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IAEA Chief Arrives in Iran, Hopeful for Increased Cooperation

Head of U.N. nuclear agency arrived in Iran on a visit that diplomats say could lead to further inspection of regime's nuclear facilities
By Rachel Hirshfeld
First Publish: 5/21/2012, 2:09 PM

IAEA Director General Yukiya Amano
IAEA Director General Yukiya Amano
Reuters

The head of the U.N. nuclear agency arrived in Tehran on Monday on a one-day visit that diplomats say could lead to an agreement for further inspections of Iranian nuclear facilities. 

International Atomic Energy Agency (IAEA) chief Yukiya Amano and his two aides met with Iran's top nuclear negotiator, Saeed Jalili, as well as Iran's foreign minister and other officials later in the day, ISNA news agency reported.

Amano's visit is focused on getting Iran to agree to terms that will allow IAEA probes of suspect Iranian sites, including the Parchin military complex where the agency had reported suspicious activities in the past, the Associated Press (AP) reported.

The Islamic Republic rejected demands made by IAEA officials who visited Tehran in January and February to inspect the site.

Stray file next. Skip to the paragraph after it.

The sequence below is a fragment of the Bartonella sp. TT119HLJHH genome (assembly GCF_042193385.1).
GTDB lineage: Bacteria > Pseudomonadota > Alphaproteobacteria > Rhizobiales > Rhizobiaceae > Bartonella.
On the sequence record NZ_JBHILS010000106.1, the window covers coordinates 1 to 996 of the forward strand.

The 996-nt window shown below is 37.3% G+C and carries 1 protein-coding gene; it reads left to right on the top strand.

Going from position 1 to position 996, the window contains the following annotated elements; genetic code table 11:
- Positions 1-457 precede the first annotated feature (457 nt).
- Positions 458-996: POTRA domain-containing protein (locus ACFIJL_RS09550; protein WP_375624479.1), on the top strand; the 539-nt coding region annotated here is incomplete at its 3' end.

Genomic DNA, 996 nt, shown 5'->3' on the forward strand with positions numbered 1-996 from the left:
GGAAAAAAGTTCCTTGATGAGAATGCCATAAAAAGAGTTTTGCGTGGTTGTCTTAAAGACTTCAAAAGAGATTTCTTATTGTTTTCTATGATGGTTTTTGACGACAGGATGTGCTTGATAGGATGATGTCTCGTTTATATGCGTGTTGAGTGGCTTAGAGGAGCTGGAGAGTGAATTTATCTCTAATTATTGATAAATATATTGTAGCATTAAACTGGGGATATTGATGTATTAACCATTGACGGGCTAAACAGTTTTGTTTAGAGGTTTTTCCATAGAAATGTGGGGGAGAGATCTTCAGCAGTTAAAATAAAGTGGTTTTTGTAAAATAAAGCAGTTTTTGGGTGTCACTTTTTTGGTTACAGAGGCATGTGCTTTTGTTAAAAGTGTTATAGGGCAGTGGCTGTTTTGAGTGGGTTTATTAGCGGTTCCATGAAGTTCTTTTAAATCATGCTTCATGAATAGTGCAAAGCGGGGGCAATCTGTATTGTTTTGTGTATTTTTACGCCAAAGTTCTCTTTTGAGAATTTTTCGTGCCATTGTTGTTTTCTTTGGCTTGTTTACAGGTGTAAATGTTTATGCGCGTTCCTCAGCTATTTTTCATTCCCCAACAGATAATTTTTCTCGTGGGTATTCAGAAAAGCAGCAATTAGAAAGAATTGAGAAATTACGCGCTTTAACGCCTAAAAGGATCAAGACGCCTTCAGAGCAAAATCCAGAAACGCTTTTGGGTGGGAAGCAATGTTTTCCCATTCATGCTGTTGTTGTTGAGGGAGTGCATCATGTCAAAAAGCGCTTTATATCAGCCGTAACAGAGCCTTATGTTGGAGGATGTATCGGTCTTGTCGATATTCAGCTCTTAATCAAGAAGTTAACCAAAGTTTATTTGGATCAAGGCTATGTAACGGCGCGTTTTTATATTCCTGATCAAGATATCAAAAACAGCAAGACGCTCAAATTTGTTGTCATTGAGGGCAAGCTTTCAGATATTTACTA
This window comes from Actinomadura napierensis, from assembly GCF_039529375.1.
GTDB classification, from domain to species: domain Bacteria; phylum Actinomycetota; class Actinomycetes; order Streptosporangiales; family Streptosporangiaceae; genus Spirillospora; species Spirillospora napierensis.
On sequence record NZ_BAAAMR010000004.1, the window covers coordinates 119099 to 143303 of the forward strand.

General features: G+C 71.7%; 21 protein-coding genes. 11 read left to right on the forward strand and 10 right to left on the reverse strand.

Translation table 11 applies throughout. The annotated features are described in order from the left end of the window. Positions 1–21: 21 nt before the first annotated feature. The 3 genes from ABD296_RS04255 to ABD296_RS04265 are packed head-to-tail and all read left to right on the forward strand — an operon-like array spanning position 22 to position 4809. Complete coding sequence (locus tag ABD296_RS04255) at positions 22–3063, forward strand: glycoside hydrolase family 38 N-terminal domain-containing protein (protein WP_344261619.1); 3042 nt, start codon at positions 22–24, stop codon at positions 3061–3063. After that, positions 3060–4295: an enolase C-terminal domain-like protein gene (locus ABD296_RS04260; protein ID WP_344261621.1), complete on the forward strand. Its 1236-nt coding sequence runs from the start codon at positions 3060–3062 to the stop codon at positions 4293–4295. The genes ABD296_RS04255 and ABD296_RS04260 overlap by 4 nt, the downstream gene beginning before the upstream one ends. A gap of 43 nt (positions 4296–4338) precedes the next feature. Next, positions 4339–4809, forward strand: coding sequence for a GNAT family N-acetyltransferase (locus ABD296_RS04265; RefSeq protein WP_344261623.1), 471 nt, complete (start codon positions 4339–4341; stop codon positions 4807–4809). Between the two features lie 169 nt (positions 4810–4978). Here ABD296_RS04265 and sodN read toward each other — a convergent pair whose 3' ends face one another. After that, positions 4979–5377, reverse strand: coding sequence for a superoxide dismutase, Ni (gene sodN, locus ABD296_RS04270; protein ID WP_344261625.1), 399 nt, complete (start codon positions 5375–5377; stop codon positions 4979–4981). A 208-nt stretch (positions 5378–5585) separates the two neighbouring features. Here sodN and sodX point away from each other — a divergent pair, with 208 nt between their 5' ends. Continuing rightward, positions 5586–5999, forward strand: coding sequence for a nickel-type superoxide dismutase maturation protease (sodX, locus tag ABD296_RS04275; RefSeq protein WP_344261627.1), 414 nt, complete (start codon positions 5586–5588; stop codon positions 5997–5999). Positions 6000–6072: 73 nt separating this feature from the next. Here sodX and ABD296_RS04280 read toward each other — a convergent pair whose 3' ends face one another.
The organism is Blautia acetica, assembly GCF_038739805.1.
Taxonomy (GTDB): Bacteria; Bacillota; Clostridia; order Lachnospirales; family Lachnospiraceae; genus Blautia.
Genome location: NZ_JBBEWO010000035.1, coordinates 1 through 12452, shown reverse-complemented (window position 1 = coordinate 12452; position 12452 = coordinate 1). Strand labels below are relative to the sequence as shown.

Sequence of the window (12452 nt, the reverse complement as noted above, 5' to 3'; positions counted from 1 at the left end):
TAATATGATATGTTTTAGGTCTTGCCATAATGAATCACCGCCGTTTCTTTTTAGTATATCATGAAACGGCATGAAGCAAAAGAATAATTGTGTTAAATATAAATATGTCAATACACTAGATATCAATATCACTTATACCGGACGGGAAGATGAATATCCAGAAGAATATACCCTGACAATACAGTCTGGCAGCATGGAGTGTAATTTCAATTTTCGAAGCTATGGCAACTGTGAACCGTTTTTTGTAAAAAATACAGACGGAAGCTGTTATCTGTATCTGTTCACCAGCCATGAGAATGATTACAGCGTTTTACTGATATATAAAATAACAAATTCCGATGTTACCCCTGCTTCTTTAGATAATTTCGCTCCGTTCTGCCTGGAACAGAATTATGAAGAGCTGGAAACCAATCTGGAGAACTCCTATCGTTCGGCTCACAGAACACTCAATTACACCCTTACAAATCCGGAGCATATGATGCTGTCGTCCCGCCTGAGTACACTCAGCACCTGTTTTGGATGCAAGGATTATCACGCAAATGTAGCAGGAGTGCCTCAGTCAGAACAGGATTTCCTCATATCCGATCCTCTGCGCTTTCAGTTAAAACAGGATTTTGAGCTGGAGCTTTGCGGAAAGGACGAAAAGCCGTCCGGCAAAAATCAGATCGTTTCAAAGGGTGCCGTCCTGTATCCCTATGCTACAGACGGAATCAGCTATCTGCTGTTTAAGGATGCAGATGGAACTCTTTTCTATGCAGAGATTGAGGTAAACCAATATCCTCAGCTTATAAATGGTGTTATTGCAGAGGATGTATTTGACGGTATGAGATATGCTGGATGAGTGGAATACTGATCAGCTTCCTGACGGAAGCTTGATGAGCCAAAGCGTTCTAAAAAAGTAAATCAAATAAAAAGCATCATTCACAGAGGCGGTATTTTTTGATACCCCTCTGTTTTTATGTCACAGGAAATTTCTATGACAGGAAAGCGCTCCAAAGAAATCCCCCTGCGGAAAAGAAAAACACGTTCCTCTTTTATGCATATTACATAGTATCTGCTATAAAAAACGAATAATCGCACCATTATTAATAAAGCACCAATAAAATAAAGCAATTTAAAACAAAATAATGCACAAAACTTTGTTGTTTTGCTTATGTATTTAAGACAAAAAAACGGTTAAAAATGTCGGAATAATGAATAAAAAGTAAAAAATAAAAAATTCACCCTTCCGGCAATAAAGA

Amano expressed optimism, saying he was hopeful that he would be able to reach a deal to investigate the site’s suspected nuclear developments.

"Nothing is certain in life, in diplomacy," he told reporters. "But there has been good progress.”

"I really think this is the right time to reach agreement," he added.

Amano's trip is not only significant in terms of what it can achieve in terms of probing Iran's nuclear program, but is also going to set the tone for talks in Baghdad on Wednesday between Iran, the United States, Russia, China, Britain, France and Germany.

Iranian lawmaker Heshmatollah Falahtpisheh told the AP that Tehran will likely accept more inspections of Parchin, "if it feels there is good will within the (IAEA) agency."

Falahtpisheh, a member of the influential parliamentary Committee of National Security and Foreign Policy, warned that this new openness will likely come with expectations that the West would ease international sanctions on Iran.

"In opening up to more inspections, Iran aims at lowering the crisis over its nuclear case," said Falahtpisheh. "But if the sanctions continue, Iran would stop this."

A political analyst in Tehran, Hamid Reza Shokouhi, said Iran is carefully watching to see if the West shows more "flexibility and pays attention to Iranian demands" during Amano's trip.

"Then Iran will show flexibility, too," said Shokouhi.

However, Israel is skeptical about the prospects for diplomacy, saying Iran is simply trying to buy time.

"We don't see any readiness from the Iranian side to give up their nuclear ambitions and for them all the engagement, from our point of view, it's clear deception," Foreign Minister Avigdor Liberman said on Sunday.